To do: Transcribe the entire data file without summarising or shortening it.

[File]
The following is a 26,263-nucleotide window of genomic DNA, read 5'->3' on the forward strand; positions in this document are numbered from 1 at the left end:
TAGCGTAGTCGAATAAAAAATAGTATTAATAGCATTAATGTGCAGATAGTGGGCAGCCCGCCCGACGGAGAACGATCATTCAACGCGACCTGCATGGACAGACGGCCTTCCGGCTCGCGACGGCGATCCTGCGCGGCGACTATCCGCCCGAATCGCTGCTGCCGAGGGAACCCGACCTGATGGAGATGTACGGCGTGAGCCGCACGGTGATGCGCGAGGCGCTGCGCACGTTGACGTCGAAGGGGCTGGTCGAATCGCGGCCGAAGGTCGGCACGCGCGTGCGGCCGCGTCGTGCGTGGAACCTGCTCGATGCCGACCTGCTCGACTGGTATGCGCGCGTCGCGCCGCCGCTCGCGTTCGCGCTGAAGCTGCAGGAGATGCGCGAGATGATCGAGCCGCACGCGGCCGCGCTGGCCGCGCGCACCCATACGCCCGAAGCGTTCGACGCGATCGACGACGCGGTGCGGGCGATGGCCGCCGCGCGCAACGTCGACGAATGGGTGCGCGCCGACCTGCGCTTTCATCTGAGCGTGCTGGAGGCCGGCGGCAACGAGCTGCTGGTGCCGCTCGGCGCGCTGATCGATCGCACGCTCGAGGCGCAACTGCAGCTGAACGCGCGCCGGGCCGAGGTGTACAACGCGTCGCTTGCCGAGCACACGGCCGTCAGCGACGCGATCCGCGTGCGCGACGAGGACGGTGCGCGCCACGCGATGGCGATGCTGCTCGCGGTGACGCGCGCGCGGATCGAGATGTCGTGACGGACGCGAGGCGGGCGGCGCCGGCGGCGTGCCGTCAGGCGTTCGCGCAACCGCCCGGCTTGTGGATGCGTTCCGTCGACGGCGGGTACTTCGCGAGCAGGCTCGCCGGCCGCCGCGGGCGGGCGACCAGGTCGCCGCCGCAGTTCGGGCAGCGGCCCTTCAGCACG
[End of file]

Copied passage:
The following is a 26,263-nucleotide window of genomic DNA, read 5'->3' on the forward strand; positions in this document are numbered from 1 at the left end:
TAGCGTAGTCGAATAAAAAATAGTATTAATAGCATTAATGTGCAGATAGTGGGCAGCCCGCCCGACGGAGAACGATCATTCAACGCGACCTGCATGGACAGACGGCCTTCCGGCTCGCGACGGCGATCCTGCGCGGCGACTATCCGCCCGAATCGCTGCTGCCGAGGGAACCCGACCTGATGGAGATGTACGGCGTGAGCCGCACGGTGATGCGCGAGGCGCTGCGCACGTTGACGTCGAAGGGGCTGGTCGAATCGCGGCCGAAGGTCGGCACGCGCGTGCGGCCGCGTCGTGCGTGGAACCTGCTCGATGCCGACCTGCTCGACTGGTATGCGCGCGTCGCGCCGCCGCTCGCGTTCGCGCTGAAGCTGCAGGAGATGCGCGAGATGATCGAGCCGCACGCGGCCGCGCTGGCCGCGCGCACCCATACGCCCGAAGCGTTCGACGCGATCGACGACGCGGTGCGGGCGATGGCCGCCGCGCGCAACGTCGACGAATGGGTGCGCGCCGACCTGCGCTTTCATCTGAGCGTGCTGGAGGCCGGCGGCAACGAGCTGCTGGTGCCGCTCGGCGCGCTGATCGATCGCACGCTCGAGGCGCAACTGCAGCTGAACGCGCGCCGGGCCGAGGTGTACAACGCGTCGCTTGCCGAGCACACGGCCGTCAGCGACGCGATCCGCGTGCGCGACGAGGACGGTGCGCGCCACGCGATGGCGATGCTGCTCGCGGTGACGCGCGCGCGGATCGAGATGTCGTGACGGACGCGAGGCGGGCGGCGCCGGCGGCGTGCCGTCAGGCGTTCGCGCAACCGCCCGGCTTGTGGATGCGTTCCGTCGACGGCGGGTACTTCGCGAGCAGGCTCGCCGGCCGCCGCGGGCGGGCGACCAGGTCGCCGCCGCAGTTCGGGCAGCGGCCCTTCAGCACG